2003 – Peter with international corporate team on Leadership & MBTI clinic at The Hideout

We have been guests, customers, investors, managers, and owners. We observed and analyzed our ranch from many different perspectives and over many years. We listened and continue to listen to feedback, suggestions, and observations of the many well-meaning and very experienced pro’s among our guests. All pro’s on The Hideout Experience. And sometimes guests have different opinions and views on what kind of guest ranch The Hideout needs to be.

Low Stress Stockman ship Clinic at The Hideout by the great and late Bud Williams.

All people who had, and have, very warm feelings for the ranch. Over the years we have seen many changes, but also many things that remained the same. And most of what we experience is also experienced by many other guest ranches and seasonal operations.

Since its founding, The Hideout saw multiple wranglers (approx. 150?), chefs (8), head wranglers (7), office staff (8), and yes many, many guests (13,500?), come, go, come back, stay away, and come back.

Benchmarking against the staff turnover in other seasonal operations, The Hideout has enjoyed a very high number of years staff and returning seasonal staff stayed on board and returned for several seasons. Of course, the entire Covid situation will no doubt impact this also. And we are still a seasonal operation, and continuously changing staff goes with that territory.

Past season we spend the evening together with guests who have been coming to The Hideout since 1997, indulging in the many experiences, changes, personalities, challenges, funny situations, they experienced. It was one of those evenings soothing for mind and soul. Not in the least because confronted with the fact we came a long way but are also getting older.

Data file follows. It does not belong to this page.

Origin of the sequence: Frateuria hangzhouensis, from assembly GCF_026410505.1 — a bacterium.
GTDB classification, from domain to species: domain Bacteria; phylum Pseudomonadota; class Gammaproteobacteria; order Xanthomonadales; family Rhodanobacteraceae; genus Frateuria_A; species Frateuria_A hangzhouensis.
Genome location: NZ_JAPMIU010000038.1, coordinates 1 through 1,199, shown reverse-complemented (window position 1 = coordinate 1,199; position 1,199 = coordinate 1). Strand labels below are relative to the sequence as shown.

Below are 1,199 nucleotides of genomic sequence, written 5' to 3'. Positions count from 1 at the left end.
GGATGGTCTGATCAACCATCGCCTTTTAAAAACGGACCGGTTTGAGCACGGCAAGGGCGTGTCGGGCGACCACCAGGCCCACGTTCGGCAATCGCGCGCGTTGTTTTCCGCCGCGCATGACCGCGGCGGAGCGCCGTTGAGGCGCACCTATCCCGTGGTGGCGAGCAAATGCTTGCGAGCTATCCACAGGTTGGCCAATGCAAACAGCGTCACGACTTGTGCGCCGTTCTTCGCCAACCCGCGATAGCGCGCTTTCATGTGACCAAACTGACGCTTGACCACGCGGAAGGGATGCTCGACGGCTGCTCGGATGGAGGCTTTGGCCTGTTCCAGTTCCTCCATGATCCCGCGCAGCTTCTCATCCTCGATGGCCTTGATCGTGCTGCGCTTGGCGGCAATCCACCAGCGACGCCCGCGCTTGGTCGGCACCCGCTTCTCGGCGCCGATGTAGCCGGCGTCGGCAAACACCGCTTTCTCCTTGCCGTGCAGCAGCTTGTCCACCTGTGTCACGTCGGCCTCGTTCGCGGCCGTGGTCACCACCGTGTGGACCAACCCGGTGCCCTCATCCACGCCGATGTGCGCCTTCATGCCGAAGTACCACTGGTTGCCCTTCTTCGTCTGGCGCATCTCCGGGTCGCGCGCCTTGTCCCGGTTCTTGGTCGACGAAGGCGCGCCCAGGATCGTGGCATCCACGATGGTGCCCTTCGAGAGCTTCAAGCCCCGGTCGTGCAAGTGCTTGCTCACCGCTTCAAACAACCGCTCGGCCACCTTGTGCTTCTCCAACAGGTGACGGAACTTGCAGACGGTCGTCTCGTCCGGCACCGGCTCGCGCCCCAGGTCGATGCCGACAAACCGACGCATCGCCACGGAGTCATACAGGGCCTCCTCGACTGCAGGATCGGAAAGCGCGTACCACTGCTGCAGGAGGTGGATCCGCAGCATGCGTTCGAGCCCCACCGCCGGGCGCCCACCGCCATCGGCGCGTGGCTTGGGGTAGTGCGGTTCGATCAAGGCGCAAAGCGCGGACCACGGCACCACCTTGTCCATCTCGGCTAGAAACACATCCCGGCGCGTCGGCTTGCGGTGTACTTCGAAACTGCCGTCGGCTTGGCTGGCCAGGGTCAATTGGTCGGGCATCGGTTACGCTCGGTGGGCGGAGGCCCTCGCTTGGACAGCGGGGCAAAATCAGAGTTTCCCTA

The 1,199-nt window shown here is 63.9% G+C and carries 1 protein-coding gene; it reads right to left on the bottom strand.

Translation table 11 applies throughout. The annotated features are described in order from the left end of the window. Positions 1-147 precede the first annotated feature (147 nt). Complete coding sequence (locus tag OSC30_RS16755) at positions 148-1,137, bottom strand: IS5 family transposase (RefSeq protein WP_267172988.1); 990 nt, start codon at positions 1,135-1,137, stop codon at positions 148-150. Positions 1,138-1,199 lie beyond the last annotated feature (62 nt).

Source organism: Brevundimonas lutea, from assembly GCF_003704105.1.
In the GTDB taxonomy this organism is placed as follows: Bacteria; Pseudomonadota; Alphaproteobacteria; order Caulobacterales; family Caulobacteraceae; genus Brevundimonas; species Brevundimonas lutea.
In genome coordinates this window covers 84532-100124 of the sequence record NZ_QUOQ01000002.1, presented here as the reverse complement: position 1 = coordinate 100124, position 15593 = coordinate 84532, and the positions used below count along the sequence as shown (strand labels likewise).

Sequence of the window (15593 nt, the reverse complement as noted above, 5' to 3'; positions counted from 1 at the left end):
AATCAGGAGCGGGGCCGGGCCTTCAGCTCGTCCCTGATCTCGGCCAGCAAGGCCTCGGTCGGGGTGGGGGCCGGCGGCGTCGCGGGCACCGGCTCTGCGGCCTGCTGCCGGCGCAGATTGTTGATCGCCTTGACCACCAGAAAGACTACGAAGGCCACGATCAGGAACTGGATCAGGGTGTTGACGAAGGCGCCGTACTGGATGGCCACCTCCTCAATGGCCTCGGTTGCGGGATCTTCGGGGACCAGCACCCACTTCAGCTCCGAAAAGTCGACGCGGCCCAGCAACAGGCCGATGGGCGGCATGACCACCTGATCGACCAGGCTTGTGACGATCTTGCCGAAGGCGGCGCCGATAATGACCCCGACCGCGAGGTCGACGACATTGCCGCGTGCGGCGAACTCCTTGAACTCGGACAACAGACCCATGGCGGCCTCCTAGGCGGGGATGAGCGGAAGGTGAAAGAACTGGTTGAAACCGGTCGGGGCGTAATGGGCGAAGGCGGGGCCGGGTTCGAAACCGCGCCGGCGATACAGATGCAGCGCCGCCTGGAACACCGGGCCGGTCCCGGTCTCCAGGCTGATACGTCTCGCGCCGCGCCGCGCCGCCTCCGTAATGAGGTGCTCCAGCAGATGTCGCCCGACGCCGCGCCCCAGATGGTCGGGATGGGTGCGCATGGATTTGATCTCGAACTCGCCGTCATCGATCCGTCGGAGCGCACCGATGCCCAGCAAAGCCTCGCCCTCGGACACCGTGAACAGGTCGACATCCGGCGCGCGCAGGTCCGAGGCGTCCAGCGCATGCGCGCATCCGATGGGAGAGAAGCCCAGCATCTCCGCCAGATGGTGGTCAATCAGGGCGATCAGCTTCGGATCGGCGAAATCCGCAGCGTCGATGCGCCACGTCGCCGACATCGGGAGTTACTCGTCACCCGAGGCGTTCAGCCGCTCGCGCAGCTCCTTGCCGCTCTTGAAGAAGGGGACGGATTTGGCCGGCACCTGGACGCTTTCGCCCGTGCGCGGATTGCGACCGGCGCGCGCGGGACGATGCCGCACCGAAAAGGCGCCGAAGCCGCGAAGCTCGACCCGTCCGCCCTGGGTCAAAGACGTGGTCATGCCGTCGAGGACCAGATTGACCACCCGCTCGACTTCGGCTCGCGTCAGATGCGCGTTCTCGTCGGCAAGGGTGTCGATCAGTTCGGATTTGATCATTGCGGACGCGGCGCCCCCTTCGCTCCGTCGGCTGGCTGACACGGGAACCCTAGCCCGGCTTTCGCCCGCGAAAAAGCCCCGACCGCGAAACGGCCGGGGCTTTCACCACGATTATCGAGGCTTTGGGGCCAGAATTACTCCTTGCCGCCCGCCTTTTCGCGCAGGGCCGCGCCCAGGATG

Cowboy Payday

Melanie and Claire are always very excited around this time of the year. It’s Cowboy Payday, the time of the year they bring their calves to market. Looking at their happy faces it was a good Cowboy Payday. Our guests really enjoyed working Claire and Melanie’s cattle grazing Trapper ranch and White Creek Ranch. Claire also rode several days as a wrangler taking out guests, who loved riding with this old gentle cowboy, listening to all his stories. Simplicity comes after a lot of complexity.

Perfect does not exist – but we can try. Riding for the brand

It was always our goal, working for other companies and organizations, observing the many bosses and leaders throughout our careers prior to heading The Hideout, that the day we would have our own business, we would want it to be the best place to work, and Marijn and I the best employers to work for. That is still our goal. And that whoever works at The Hideout, short or long term, looks back and will conclude this was a unique and life changing experience. For some that will only become clear after some years. An experience where every day everybody tried to make it the best place ever. A place where we deeply care. Not just a place to work. Because we strongly believe that employees can only really care about the guests, horses, and organization, if they feel cared for. A place where we make a difference for the ones we serve.

We still believe that, and that is still our goal, to create a well-balanced work environment. But I believe over the years we got a little more realistic, that no matter what our goal is, no matter how hard we try, there is no such thing as a perfect organization, perfect owners, perfect leaders, perfect staff, perfect guests, and a perfect ranch. Like most other things in life, it is journey of trying to do the best we can, with the best intentions and goals. And hope that others do the same in return.